Argentine and Brazilian footwear manufacturers clashed this week over restrictions to trade, mainly through the delay in approving import licences but agreed to keep talking next month in Rio do Janeiro.
The Argentine industry wants the annual quota of imported shoes from Brazil cut from 15 million to 12 million pairs annually.
Leaders from the two countries footwear industry met in Sao Paulo and Rio de Janeiro and complained about restrictions that Argentina is placing on the importation of their products, telling local media it has cost the sector 100 million dollars so far this year.
Abicalçados, the industry group that represents Brazilian footwear manufacturers, said that around 4.5 million pairs of shoes are stuck in warehouses because Argentina has been delaying the approval of the non automatic import licences.
The industry group complained about the restrictions on the same day as Argentine Trade and International Economic Relations Secretary Luis María Kreckler led a seminar in Sao Paulo about regional integration that included 120 Argentine executives who aim to increase their presence in Argentina’s main trade partner.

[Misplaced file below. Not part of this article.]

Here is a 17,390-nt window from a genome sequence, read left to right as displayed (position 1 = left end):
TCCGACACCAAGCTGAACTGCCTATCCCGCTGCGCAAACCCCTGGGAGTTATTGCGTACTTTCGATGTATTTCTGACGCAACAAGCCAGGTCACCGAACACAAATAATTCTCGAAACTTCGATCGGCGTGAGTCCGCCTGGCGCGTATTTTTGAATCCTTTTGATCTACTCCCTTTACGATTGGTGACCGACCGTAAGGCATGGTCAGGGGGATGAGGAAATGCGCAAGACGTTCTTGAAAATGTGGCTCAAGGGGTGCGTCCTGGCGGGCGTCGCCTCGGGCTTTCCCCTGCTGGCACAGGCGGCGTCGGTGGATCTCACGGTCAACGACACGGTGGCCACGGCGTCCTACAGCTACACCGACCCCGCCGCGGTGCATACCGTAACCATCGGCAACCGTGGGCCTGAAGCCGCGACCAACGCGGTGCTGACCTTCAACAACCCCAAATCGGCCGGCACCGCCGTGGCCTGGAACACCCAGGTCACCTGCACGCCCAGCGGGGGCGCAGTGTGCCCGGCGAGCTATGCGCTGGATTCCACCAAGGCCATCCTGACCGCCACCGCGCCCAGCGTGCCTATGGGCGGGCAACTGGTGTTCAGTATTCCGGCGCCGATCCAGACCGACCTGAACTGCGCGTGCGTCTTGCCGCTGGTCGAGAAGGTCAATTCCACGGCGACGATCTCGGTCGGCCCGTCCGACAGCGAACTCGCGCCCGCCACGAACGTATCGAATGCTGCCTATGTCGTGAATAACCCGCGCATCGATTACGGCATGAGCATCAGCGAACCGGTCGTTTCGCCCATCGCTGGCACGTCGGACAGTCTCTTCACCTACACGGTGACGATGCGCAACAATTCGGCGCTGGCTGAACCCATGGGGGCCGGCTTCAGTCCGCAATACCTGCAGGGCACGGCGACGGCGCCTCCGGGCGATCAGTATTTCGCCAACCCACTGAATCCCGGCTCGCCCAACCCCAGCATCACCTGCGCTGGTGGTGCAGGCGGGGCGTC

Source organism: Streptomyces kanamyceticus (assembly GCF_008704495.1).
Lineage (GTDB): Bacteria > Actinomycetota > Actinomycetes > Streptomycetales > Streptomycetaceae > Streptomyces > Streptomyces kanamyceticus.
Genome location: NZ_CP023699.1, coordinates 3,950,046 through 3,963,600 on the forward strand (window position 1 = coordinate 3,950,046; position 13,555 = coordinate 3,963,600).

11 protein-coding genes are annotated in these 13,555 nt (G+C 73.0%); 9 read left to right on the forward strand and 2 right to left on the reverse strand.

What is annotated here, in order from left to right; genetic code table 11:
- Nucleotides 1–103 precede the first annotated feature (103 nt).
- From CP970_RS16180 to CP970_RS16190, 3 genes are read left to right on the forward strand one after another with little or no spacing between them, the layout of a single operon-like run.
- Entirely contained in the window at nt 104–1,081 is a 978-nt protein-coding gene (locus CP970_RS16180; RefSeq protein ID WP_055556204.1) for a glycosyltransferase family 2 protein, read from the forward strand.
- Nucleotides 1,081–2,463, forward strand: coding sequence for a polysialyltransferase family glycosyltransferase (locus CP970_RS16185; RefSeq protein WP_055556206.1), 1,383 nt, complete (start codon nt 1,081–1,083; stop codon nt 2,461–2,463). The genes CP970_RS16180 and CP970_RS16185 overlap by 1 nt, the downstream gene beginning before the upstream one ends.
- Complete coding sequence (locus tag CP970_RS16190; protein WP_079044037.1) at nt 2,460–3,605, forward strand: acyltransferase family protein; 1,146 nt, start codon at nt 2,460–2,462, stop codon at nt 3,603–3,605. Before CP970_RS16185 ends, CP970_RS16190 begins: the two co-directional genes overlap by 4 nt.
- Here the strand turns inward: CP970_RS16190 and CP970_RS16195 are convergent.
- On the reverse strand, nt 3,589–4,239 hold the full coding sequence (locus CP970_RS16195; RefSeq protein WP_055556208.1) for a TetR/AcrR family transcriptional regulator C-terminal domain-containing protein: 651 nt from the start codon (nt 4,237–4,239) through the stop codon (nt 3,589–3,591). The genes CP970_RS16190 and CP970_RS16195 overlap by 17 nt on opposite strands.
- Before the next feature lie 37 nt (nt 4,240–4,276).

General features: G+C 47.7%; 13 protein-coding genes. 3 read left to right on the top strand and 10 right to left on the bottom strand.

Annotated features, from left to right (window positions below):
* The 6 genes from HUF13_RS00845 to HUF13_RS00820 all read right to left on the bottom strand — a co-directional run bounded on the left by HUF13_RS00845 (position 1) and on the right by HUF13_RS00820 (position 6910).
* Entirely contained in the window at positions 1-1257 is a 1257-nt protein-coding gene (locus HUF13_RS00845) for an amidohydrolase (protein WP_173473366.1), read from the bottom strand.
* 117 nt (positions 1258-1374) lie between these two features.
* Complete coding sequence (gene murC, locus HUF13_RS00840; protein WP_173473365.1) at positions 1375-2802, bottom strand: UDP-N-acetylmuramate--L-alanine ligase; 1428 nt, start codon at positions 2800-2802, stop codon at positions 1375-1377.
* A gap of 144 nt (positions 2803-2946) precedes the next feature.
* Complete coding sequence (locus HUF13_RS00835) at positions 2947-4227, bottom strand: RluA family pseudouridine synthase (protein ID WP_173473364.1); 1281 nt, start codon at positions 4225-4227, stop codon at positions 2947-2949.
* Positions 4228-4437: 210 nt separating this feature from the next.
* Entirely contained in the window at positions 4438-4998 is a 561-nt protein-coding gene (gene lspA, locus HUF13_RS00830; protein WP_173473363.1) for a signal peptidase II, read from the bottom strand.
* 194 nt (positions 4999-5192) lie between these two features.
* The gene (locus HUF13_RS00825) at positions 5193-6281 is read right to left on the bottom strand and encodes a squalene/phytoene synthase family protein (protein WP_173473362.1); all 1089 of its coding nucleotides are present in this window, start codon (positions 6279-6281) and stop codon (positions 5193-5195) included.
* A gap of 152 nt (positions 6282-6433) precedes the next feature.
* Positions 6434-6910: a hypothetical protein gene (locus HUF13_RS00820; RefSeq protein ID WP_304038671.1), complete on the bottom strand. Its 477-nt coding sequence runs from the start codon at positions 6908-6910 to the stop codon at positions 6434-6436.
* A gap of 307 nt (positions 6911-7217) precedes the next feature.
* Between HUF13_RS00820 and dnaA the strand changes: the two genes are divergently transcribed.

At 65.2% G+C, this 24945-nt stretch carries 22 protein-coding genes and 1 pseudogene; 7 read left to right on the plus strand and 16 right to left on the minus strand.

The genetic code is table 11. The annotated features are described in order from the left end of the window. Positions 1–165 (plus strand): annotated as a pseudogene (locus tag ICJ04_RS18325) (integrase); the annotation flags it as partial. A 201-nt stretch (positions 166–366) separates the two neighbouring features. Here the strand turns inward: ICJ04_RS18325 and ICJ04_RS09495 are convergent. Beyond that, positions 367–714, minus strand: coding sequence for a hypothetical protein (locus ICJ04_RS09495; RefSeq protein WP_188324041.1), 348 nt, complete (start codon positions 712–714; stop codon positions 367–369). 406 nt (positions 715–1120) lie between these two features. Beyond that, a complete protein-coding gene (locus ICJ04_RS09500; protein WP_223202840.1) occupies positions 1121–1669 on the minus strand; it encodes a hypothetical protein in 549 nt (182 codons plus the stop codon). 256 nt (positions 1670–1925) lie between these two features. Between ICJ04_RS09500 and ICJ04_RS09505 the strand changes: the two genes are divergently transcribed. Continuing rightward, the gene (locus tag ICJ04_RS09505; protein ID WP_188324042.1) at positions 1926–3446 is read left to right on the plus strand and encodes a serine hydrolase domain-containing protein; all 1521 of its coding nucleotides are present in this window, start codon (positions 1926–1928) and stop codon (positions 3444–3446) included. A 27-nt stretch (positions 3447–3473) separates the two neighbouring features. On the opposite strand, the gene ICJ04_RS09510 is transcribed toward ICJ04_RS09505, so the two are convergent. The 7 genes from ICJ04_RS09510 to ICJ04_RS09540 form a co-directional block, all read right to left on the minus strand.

“The cooperation between Argentina and Brazil is strategic and we must emphasize the integration of each country’s value chains,” Kreckler said.
The secretary added that Argentina’s “GDP doubled over the last eight years and its foreign trade quadrupled,” noting that “this is the road we want to continue going on in order to achieve growth without exclusion”.
For his part Argentina’s Footwear Industry Chamber (CIC) President Alberto Sellaro noted that “this (trade) mission marked the political will of both countries to prioritize bilateral relations above and beyond the international situation ... and that certainty is essential for the business world.”
But in spite of the enthusiasm Abicalçados insisted that millions of pairs of shoes “are stuck in warehouses because factories can’t get the necessary licences to export the merchandise to Argentina.”
“An import permit that should take 60 days to process can take as many as 200 days,” Abicalçados told the newspaper Folha de Sao Paulo.
The Brazilian Industry accuses the Argentine government of putting the brakes on imports from its neighbour to “favour Argentine companies and gain support in Sunday’s presidential election.”
Sellaro strongly denied the charges, saying that “the Industry Ministry meets the stipulated time periods” established by the World Trade Organization that sets 60 days as the maximum for non-automatic licences.
Sellaro met with Milton Cardoso, head of Abicalçados with the goal of decreasing the annual quota for imported shoes from Brazil to 12 million pairs from the current 15 million pairs.